When a major hurricane struck South Florida in September of 1926, killing over one hundred people and causing millions of dollars in damage, Miamians were forced to confront the end of the Boom.
But the story of South Florida has always been one of arrivals, from the early Tequesta Indians to the homesteaders of the 1800s, to the modern influx of Cuban and Haitian refugees, South Americans, Europeans, Canadians, and Americans from other states.
www.historical-museum.org /history/southfla.htm   (1732 words)

  
 Confederate Military History of Florida - Wal-Mart
Confederate Military History of Florida, written by Florida's flamboyant cavalry commander J. Dickison, traces the political and military events in the Confederacy's least-populated state during the American Civil War.
Florida regiments composed one brigade each in the Army of Northern Virginia and the Army of Tennessee and fought in all the major battles in both theaters of war, often in the thickest of the fighting.
Dickison details the history of each regiment sent out of state to fight, as well as the infantry, cavalry, and artillery units that stayed in Florida to defend their home state.
www.walmart.com /catalog/product.gsp?cat=105315&product_id=2148451&type=3&path=0%3A3920%3A105315&dept=3920   (712 words)

  
 Florida History
Florida's history can be described back to when the first Native Americans started to reside the peninsula as early as 12,000 years ago.
At the time of first European contact Florida was resided by an approximately 350,000 people pertaining to a number of tribes.
Juan Ponce de Len, a Spanish conquistador, called Florida in honour of his discovery of the land on April 2, 1513, throughout Pascua Florida, a Spanish term for the Easter season.
www.justflorida.org /florida/florida-history.asp   (251 words)

  
 Florida Memory Project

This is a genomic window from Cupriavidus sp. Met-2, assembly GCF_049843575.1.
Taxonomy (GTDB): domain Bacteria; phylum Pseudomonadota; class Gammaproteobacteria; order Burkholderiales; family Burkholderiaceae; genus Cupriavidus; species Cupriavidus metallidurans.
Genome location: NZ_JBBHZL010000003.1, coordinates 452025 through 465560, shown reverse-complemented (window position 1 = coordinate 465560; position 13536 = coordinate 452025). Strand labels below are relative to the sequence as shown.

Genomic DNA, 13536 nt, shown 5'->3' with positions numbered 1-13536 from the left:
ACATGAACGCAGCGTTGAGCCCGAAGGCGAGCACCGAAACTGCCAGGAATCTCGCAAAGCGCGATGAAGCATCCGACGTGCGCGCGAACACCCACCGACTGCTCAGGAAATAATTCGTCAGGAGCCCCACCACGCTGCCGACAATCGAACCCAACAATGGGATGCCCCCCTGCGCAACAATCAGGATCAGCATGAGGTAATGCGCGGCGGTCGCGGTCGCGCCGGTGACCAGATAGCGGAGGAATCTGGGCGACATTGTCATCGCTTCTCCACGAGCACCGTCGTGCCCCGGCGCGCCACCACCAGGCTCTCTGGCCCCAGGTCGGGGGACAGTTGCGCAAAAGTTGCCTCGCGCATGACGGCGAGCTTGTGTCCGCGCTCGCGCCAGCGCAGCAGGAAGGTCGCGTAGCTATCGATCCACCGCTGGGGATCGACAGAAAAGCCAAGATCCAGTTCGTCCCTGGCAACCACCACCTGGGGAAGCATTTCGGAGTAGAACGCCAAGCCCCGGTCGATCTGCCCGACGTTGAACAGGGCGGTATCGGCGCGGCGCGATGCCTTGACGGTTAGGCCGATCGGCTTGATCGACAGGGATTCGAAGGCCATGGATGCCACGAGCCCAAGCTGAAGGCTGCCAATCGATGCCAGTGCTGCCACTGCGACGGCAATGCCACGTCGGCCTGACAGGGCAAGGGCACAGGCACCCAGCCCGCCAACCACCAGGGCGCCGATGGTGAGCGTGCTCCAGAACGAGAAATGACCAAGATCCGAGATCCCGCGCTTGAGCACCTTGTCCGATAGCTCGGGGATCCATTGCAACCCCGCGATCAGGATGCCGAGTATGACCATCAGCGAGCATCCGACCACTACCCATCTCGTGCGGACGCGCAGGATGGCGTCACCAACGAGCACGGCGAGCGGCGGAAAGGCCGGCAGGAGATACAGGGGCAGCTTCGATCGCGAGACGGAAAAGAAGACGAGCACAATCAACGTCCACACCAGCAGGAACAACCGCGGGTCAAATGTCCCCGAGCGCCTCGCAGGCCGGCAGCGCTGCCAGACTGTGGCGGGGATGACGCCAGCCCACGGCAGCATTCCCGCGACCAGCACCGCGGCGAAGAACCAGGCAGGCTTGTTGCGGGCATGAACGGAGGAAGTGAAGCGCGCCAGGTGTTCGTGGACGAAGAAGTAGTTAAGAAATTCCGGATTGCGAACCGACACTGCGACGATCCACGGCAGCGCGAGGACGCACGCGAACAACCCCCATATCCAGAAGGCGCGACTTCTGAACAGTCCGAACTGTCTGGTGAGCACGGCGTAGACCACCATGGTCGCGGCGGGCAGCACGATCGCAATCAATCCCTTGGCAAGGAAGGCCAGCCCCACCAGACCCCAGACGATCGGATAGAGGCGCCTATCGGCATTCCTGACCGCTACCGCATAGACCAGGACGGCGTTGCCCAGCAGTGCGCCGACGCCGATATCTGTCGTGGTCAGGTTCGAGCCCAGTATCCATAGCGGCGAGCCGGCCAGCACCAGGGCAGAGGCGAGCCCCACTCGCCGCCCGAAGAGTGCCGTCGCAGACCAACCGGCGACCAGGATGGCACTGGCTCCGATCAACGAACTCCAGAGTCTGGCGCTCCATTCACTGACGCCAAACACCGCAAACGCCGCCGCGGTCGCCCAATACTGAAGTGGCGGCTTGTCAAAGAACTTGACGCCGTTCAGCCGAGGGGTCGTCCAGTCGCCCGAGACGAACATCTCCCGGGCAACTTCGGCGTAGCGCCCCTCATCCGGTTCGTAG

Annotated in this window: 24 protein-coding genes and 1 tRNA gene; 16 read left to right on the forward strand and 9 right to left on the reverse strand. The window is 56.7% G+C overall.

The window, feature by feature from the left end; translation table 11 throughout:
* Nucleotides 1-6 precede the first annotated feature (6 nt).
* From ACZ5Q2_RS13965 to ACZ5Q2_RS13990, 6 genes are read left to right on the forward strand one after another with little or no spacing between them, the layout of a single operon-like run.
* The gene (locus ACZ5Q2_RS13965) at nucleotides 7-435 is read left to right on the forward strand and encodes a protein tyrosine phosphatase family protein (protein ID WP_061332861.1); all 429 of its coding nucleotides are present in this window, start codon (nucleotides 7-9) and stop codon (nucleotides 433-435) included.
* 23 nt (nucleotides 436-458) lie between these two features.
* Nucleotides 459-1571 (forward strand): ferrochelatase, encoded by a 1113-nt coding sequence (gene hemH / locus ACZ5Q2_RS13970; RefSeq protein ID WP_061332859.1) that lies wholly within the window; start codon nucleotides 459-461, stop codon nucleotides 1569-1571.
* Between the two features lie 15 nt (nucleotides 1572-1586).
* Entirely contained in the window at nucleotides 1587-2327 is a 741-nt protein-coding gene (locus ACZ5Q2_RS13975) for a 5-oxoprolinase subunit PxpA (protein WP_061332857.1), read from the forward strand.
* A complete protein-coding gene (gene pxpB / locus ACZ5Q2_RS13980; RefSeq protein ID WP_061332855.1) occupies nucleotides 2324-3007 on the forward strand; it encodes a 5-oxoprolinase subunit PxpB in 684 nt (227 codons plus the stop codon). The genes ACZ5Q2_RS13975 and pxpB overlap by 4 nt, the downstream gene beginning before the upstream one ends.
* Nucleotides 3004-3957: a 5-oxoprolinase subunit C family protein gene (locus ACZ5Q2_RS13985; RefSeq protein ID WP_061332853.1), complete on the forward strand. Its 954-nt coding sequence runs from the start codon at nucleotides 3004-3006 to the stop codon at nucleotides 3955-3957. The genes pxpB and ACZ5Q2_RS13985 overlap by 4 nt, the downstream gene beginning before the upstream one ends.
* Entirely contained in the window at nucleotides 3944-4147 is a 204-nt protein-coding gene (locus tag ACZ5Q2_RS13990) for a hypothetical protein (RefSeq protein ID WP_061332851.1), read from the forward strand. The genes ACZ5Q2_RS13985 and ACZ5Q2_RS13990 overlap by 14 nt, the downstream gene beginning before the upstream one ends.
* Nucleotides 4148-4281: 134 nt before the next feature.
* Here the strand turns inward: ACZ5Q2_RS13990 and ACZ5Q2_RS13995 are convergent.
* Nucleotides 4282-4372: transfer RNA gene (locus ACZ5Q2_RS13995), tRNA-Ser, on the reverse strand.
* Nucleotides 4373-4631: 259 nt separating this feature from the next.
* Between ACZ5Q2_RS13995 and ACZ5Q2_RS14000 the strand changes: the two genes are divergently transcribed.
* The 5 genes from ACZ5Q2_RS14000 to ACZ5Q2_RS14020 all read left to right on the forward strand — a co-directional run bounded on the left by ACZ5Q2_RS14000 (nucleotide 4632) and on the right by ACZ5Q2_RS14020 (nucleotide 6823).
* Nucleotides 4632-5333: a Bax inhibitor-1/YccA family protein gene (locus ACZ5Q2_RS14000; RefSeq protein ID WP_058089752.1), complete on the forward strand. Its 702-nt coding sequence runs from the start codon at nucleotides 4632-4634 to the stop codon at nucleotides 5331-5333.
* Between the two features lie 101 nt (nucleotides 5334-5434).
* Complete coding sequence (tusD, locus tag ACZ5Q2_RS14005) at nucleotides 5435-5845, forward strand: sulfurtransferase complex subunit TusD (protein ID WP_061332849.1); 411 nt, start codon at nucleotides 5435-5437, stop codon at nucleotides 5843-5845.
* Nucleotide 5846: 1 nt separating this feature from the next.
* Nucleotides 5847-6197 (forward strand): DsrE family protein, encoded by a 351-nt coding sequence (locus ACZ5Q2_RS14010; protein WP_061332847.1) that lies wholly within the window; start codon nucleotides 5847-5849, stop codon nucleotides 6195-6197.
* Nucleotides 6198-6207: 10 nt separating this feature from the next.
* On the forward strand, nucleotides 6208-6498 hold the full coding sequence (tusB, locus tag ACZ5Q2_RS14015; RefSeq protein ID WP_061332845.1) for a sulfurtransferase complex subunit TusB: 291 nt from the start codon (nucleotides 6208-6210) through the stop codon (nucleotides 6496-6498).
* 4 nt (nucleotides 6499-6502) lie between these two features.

The Florida Memory Project presents a selection of historical records that illustrate significant moments in Florida history, educational resources for students of all ages and archival collections for historical research.
Created to accompany the Museum of Florida History’s newest exhibit, "Seminole People of Florida: Survival and Success," this visual exhibit showcases the history and culture of Florida’s Seminoles from their earliest descendents through present-Florida.
The Florida State Legislature passed this resolution in opposition to the 1954 U.S. Supreme Court decision in the Brown v.
www.floridamemory.com   (193 words)

  
 Greenwood Publishing Group : A Guide to the History of Florida
Florida's history--the longest and among the most colorful of any state--has been voluminously recorded in books, monographs, newspaper accounts, diaries and journals, memoirs, and letters.
Regional libraries and archives are filled with accounts of Indian life, Spanish and British settlement, and Florida's growth and development as a state.
PAUL S. GEORGE is Director of the Historic Broward County Preservation Board and an Adjunct Instructor of History at the University of Miami, and Florida Atlantic University.
www.greenwood.com /books/printFlyer.aspx?sku=GGF%2f&location=international   (185 words)

  
 Poynter Online - Florida Newspaper History Bibliography (Print Resources)
Straub, William L. History of Pinellas County, Florida.
Florida from Indian Trail to Space Age: A History.
M.A. Thesis, FTU (University of Central Florida), 1977.
www.poynter.org /content/content_view.asp?id=54200   (670 words)